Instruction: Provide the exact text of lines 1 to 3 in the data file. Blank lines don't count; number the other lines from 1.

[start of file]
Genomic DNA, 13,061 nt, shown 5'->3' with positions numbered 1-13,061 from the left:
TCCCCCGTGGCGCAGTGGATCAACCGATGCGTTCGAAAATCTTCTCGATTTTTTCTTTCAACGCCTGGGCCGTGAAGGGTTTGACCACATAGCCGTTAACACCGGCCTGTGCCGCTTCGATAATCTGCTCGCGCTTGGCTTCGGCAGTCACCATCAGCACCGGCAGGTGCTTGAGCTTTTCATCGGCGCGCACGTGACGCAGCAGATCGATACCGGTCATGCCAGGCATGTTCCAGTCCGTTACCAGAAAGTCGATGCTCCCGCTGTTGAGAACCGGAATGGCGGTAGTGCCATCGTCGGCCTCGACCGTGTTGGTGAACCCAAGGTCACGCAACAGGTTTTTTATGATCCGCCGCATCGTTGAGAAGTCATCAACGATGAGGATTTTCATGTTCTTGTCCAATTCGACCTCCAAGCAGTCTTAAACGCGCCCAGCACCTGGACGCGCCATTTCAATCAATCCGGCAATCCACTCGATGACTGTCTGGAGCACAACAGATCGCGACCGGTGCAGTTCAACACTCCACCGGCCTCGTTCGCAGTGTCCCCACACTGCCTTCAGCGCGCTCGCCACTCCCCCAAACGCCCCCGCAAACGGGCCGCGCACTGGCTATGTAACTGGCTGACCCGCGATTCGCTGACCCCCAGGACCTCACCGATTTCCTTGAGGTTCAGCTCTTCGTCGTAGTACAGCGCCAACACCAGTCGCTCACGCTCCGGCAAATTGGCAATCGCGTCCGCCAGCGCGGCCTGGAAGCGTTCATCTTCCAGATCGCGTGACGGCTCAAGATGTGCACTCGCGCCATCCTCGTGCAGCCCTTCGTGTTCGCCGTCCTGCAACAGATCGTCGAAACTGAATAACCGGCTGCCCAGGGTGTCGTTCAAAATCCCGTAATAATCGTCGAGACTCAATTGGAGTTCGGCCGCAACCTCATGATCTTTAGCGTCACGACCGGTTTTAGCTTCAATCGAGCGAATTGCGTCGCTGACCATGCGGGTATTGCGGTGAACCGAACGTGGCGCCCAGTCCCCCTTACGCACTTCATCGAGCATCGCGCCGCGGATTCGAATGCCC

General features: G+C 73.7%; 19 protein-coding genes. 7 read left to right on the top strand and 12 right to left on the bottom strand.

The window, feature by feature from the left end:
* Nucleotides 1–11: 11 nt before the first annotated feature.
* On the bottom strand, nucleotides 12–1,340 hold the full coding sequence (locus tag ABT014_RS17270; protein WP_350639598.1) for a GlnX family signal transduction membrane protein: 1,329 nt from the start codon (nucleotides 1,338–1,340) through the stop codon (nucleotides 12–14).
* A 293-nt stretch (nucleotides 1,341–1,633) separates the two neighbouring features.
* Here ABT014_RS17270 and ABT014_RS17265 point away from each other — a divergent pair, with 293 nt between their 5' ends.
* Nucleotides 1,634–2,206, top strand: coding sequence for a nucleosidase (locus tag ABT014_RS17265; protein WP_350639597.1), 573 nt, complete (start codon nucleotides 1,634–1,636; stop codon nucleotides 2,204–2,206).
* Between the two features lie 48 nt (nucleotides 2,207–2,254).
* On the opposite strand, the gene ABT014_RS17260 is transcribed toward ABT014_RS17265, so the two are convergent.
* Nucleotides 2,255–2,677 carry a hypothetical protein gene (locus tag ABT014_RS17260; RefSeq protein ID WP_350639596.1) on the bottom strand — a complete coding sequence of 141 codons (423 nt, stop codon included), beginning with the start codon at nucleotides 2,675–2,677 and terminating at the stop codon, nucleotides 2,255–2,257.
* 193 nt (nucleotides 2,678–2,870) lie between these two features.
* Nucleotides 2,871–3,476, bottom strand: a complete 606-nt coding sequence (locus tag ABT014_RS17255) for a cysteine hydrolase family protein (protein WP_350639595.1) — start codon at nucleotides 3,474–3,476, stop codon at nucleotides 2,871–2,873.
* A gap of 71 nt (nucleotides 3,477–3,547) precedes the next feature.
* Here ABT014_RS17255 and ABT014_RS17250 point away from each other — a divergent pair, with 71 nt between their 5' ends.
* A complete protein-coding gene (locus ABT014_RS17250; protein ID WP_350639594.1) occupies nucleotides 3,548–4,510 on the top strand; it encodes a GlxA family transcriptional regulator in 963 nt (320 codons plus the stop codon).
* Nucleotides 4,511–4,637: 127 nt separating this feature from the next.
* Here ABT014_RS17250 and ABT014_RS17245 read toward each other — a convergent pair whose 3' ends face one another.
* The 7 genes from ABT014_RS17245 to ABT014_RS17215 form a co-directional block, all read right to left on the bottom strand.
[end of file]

Genomic DNA, 13,061 nt, shown 5'->3' with positions numbered 1-13,061 from the left:
TCCCCCGTGGCGCAGTGGATCAACCGATGCGTTCGAAAATCTTCTCGATTTTTTCTTTCAACGCCTGGGCCGTGAAGGGTTTGACCACATAGCCGTTAACACCGGCCTGTGCCGCTTCGATAATCTGCTCGCGCTTGGCTTCGGCAGTCACCATCAGCACCGGCAGGTGCTTGAGCTTTTCATCGGCGCGCACGTGACGCAGCAGATCGATACCGGTCATGCCAGGCATGTTCCAGTCCGTTACCAGAAAGTCGATGCTCCCGCTGTTGAGAACCGGAATGGCGGTAGTGCCATCGTCGGCCTCGACCGTGTTGGTGAACCCAAGGTCACGCAACAGGTTTTTTATGATCCGCCGCATCGTTGAGAAGTCATCAACGATGAGGATTTTCATGTTCTTGTCCAATTCGACCTCCAAGCAGTCTTAAACGCGCCCAGCACCTGGACGCGCCATTTCAATCAATCCGGCAATCCACTCGATGACTGTCTGGAGCACAACAGATCGCGACCGGTGCAGTTCAACACTCCACCGGCCTCGTTCGCAGTGTCCCCACACTGCCTTCAGCGCGCTCGCCACTCCCCCAAACGCCCCCGCAAACGGGCCGCGCACTGGCTATGTAACTGGCTGACCCGCGATTCGCTGACCCCCAGGACCTCACCGATTTCCTTGAGGTTCAGCTCTTCGTCGTAGTACAGCGCCAACACCAGTCGCTCACGCTCCGGCAAATTGGCAATCGCGTCCGCCAGCGCGGCCTGGAAGCGTTCATCTTCCAGATCGCGTGACGGCTCAAGATGTGCACTCGCGCCATCCTCGTGCAGCCCTTCGTGTTCGCCGTCCTGCAACAGATCGTCGAAACTGAATAACCGGCTGCCCAGGGTGTCGTTCAAAATCCCGTAATAATCGTCGAGACTCAATTGGAGTTCGGCCGCAACCTCATGATCTTTAGCGTCACGACCGGTTTTAGCTTCAATCGAGCGAATTGCGTCGCTGACCATGCGGGTATTGCGGTGAACCGAACGTGGCGCCCAGTCCCCCTTACGCACTTCATCGAGCATCGCGCCGCGGATTCGAATGCCC

General features: G+C 73.7%; 19 protein-coding genes. 7 read left to right on the top strand and 12 right to left on the bottom strand.